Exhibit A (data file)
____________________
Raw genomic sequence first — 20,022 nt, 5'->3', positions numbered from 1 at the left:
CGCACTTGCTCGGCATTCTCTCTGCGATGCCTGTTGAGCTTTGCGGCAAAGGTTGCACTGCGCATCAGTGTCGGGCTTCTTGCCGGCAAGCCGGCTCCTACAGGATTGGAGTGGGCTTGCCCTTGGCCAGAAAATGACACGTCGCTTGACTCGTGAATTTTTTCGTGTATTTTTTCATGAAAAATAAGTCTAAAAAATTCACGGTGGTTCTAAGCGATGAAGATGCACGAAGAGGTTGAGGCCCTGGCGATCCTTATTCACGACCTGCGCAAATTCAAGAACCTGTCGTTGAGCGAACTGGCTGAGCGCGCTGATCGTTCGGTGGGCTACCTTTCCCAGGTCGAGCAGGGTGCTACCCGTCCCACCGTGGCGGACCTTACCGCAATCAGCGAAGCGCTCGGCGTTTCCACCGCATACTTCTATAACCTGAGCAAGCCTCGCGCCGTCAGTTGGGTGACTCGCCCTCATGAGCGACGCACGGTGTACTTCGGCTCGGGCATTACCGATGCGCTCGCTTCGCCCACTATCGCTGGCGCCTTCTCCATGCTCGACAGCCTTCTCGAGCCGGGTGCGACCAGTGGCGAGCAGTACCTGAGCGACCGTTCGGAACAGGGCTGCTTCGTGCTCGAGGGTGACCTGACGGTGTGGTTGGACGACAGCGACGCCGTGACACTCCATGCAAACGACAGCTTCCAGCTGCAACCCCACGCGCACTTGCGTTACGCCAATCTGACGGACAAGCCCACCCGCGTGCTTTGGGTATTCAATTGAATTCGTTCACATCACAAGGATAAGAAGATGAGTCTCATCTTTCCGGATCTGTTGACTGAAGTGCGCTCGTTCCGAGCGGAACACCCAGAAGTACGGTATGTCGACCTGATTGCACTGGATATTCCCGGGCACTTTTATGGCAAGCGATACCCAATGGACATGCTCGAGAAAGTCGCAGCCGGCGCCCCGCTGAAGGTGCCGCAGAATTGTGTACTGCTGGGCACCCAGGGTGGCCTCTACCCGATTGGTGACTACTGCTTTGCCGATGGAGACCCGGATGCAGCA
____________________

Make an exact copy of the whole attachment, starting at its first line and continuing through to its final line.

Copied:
Raw genomic sequence first — 20,022 nt, 5'->3', positions numbered from 1 at the left:
CGCACTTGCTCGGCATTCTCTCTGCGATGCCTGTTGAGCTTTGCGGCAAAGGTTGCACTGCGCATCAGTGTCGGGCTTCTTGCCGGCAAGCCGGCTCCTACAGGATTGGAGTGGGCTTGCCCTTGGCCAGAAAATGACACGTCGCTTGACTCGTGAATTTTTTCGTGTATTTTTTCATGAAAAATAAGTCTAAAAAATTCACGGTGGTTCTAAGCGATGAAGATGCACGAAGAGGTTGAGGCCCTGGCGATCCTTATTCACGACCTGCGCAAATTCAAGAACCTGTCGTTGAGCGAACTGGCTGAGCGCGCTGATCGTTCGGTGGGCTACCTTTCCCAGGTCGAGCAGGGTGCTACCCGTCCCACCGTGGCGGACCTTACCGCAATCAGCGAAGCGCTCGGCGTTTCCACCGCATACTTCTATAACCTGAGCAAGCCTCGCGCCGTCAGTTGGGTGACTCGCCCTCATGAGCGACGCACGGTGTACTTCGGCTCGGGCATTACCGATGCGCTCGCTTCGCCCACTATCGCTGGCGCCTTCTCCATGCTCGACAGCCTTCTCGAGCCGGGTGCGACCAGTGGCGAGCAGTACCTGAGCGACCGTTCGGAACAGGGCTGCTTCGTGCTCGAGGGTGACCTGACGGTGTGGTTGGACGACAGCGACGCCGTGACACTCCATGCAAACGACAGCTTCCAGCTGCAACCCCACGCGCACTTGCGTTACGCCAATCTGACGGACAAGCCCACCCGCGTGCTTTGGGTATTCAATTGAATTCGTTCACATCACAAGGATAAGAAGATGAGTCTCATCTTTCCGGATCTGTTGACTGAAGTGCGCTCGTTCCGAGCGGAACACCCAGAAGTACGGTATGTCGACCTGATTGCACTGGATATTCCCGGGCACTTTTATGGCAAGCGATACCCAATGGACATGCTCGAGAAAGTCGCAGCCGGCGCCCCGCTGAAGGTGCCGCAGAATTGTGTACTGCTGGGCACCCAGGGTGGCCTCTACCCGATTGGTGACTACTGCTTTGCCGATGGAGACCCGGATGCAGCA